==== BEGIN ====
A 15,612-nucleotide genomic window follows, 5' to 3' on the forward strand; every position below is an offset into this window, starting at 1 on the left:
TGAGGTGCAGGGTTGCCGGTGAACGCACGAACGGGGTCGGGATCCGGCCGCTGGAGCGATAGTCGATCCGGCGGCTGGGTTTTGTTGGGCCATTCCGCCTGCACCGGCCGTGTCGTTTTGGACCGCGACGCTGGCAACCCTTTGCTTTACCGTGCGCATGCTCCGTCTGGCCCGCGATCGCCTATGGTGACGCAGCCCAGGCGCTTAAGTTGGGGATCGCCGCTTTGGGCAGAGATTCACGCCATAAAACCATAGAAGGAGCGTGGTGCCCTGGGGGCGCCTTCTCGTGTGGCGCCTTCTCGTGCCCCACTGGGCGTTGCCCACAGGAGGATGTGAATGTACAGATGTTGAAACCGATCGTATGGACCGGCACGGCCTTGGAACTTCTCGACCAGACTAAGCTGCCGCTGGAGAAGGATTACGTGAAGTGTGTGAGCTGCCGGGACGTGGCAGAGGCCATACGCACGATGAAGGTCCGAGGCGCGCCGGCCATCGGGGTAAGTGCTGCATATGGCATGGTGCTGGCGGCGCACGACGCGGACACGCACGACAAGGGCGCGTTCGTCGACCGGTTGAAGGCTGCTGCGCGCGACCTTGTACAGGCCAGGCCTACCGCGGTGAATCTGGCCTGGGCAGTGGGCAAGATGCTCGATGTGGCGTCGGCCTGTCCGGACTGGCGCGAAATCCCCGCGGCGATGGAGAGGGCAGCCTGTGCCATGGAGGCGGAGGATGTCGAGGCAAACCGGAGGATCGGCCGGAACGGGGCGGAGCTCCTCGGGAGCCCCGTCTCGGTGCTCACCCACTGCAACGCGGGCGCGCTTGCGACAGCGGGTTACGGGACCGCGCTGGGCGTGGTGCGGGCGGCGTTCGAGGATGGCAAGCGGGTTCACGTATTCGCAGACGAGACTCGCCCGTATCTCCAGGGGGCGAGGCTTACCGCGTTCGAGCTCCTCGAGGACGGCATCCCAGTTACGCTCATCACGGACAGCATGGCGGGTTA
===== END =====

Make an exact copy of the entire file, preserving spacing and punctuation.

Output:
A 15,612-nucleotide genomic window follows, 5' to 3' on the forward strand; every position below is an offset into this window, starting at 1 on the left:
TGAGGTGCAGGGTTGCCGGTGAACGCACGAACGGGGTCGGGATCCGGCCGCTGGAGCGATAGTCGATCCGGCGGCTGGGTTTTGTTGGGCCATTCCGCCTGCACCGGCCGTGTCGTTTTGGACCGCGACGCTGGCAACCCTTTGCTTTACCGTGCGCATGCTCCGTCTGGCCCGCGATCGCCTATGGTGACGCAGCCCAGGCGCTTAAGTTGGGGATCGCCGCTTTGGGCAGAGATTCACGCCATAAAACCATAGAAGGAGCGTGGTGCCCTGGGGGCGCCTTCTCGTGTGGCGCCTTCTCGTGCCCCACTGGGCGTTGCCCACAGGAGGATGTGAATGTACAGATGTTGAAACCGATCGTATGGACCGGCACGGCCTTGGAACTTCTCGACCAGACTAAGCTGCCGCTGGAGAAGGATTACGTGAAGTGTGTGAGCTGCCGGGACGTGGCAGAGGCCATACGCACGATGAAGGTCCGAGGCGCGCCGGCCATCGGGGTAAGTGCTGCATATGGCATGGTGCTGGCGGCGCACGACGCGGACACGCACGACAAGGGCGCGTTCGTCGACCGGTTGAAGGCTGCTGCGCGCGACCTTGTACAGGCCAGGCCTACCGCGGTGAATCTGGCCTGGGCAGTGGGCAAGATGCTCGATGTGGCGTCGGCCTGTCCGGACTGGCGCGAAATCCCCGCGGCGATGGAGAGGGCAGCCTGTGCCATGGAGGCGGAGGATGTCGAGGCAAACCGGAGGATCGGCCGGAACGGGGCGGAGCTCCTCGGGAGCCCCGTCTCGGTGCTCACCCACTGCAACGCGGGCGCGCTTGCGACAGCGGGTTACGGGACCGCGCTGGGCGTGGTGCGGGCGGCGTTCGAGGATGGCAAGCGGGTTCACGTATTCGCAGACGAGACTCGCCCGTATCTCCAGGGGGCGAGGCTTACCGCGTTCGAGCTCCTCGAGGACGGCATCCCAGTTACGCTCATCACGGACAGCATGGCGGGTTA